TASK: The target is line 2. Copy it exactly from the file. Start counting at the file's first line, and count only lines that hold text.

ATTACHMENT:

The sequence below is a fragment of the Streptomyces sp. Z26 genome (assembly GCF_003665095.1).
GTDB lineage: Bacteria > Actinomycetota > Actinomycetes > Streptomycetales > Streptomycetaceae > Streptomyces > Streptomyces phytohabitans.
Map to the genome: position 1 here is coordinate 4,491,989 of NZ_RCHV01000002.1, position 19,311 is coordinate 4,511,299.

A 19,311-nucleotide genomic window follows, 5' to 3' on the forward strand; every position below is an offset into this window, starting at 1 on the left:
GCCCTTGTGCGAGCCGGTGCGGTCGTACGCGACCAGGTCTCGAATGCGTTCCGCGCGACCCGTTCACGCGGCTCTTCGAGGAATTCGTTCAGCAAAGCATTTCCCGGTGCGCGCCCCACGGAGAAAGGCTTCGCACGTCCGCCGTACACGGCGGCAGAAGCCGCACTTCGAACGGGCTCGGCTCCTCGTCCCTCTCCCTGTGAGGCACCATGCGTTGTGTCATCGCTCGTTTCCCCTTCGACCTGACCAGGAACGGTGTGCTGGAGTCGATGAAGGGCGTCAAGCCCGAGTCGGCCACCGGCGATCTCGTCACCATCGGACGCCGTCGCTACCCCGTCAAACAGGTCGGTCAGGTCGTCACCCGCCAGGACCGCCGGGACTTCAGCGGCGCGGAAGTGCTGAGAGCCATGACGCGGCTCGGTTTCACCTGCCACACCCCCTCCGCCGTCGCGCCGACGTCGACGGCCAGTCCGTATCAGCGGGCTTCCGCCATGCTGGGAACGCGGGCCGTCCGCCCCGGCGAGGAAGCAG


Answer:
GTDB lineage: Bacteria > Actinomycetota > Actinomycetes > Streptomycetales > Streptomycetaceae > Streptomyces > Streptomyces phytohabitans.